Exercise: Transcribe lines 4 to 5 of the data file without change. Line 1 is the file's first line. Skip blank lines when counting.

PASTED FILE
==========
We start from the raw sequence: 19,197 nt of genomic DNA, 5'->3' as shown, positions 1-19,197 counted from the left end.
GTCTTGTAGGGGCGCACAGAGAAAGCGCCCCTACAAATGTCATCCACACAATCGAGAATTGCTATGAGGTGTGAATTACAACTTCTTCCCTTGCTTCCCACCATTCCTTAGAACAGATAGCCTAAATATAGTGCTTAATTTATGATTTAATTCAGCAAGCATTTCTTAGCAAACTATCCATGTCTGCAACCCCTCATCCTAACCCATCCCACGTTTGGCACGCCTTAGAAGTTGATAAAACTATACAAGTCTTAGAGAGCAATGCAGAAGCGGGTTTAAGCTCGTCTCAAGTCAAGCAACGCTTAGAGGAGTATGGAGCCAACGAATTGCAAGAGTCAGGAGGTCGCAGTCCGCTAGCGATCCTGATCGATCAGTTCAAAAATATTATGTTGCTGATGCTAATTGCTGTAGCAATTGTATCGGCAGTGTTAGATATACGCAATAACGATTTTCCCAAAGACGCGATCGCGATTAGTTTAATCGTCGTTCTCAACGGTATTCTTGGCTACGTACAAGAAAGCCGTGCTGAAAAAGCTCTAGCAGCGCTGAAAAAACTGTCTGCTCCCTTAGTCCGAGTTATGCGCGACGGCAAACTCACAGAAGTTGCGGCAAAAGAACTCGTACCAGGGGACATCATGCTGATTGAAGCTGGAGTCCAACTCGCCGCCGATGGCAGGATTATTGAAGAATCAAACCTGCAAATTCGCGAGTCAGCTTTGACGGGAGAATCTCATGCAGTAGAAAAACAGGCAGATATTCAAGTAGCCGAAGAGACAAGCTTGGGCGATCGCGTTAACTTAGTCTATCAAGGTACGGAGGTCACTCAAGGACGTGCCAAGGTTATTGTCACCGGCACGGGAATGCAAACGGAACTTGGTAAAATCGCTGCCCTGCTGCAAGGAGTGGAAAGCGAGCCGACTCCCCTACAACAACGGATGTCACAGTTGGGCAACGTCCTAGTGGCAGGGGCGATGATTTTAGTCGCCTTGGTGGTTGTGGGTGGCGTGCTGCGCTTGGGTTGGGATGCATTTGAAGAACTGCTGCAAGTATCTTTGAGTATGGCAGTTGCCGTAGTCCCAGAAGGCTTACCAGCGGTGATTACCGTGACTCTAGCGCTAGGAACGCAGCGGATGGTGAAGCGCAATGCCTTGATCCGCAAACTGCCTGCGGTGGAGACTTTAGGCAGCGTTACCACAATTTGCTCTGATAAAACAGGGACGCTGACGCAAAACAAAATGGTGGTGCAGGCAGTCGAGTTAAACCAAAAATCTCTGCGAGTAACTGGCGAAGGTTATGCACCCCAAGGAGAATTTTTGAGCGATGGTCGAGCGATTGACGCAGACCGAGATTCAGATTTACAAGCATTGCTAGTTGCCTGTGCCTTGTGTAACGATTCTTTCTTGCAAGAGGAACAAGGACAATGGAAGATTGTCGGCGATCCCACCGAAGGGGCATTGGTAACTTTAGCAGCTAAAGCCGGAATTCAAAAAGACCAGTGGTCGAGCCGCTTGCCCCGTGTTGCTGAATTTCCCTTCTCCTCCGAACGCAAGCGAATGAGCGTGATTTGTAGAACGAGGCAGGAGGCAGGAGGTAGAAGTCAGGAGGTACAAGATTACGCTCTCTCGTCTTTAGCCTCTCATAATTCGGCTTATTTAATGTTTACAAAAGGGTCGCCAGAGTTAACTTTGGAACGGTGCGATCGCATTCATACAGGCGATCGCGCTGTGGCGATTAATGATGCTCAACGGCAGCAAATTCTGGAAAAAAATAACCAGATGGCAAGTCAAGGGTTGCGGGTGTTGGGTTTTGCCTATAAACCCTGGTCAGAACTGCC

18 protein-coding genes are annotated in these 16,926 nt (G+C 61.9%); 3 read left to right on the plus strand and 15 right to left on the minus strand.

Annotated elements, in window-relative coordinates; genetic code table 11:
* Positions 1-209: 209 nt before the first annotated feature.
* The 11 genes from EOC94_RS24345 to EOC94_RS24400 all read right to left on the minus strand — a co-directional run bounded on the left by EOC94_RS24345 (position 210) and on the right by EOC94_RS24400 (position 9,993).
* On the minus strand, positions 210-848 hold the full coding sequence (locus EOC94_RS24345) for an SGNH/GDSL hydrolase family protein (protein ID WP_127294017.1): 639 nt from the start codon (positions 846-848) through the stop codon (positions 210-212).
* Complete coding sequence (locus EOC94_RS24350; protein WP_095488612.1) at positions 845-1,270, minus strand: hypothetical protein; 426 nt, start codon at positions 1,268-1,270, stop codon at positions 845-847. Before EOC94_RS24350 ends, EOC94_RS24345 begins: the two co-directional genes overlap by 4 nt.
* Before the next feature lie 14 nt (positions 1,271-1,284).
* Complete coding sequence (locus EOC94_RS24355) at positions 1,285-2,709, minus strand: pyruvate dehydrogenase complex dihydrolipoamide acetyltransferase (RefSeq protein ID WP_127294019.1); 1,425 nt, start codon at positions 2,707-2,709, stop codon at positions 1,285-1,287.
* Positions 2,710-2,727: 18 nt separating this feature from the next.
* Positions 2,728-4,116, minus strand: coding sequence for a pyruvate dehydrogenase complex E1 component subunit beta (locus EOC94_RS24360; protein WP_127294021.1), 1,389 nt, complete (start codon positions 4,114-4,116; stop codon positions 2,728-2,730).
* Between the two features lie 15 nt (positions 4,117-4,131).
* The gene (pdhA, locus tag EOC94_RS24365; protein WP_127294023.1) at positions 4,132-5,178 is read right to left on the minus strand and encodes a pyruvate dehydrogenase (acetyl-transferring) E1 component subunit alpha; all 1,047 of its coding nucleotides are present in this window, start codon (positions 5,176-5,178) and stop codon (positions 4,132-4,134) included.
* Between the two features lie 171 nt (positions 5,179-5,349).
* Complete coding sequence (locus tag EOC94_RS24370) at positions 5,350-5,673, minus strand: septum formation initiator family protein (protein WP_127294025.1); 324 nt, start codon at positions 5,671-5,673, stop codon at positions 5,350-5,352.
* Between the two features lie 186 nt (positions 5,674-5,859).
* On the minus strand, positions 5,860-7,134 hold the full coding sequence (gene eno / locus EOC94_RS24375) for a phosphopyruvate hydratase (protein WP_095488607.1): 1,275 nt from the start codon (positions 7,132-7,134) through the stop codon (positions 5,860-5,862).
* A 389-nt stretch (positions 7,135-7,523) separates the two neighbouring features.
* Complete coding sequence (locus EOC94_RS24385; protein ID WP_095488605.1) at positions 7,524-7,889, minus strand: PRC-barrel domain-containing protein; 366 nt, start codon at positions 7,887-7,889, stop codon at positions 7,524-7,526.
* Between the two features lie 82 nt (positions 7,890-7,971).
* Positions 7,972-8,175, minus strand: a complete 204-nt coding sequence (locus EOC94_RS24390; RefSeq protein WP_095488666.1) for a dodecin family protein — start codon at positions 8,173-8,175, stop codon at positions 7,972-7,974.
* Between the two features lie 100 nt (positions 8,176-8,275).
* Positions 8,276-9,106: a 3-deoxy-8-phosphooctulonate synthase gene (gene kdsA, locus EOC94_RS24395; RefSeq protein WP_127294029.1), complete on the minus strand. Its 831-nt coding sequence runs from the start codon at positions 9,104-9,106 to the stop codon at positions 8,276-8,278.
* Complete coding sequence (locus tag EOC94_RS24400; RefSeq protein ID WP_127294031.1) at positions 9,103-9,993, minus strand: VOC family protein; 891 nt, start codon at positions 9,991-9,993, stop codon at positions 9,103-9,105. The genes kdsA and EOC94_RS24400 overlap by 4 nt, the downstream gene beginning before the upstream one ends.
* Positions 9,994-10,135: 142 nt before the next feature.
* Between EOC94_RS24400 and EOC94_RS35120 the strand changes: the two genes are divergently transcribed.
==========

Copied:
Annotated elements, in window-relative coordinates; genetic code table 11:
* Positions 1-209: 209 nt before the first annotated feature.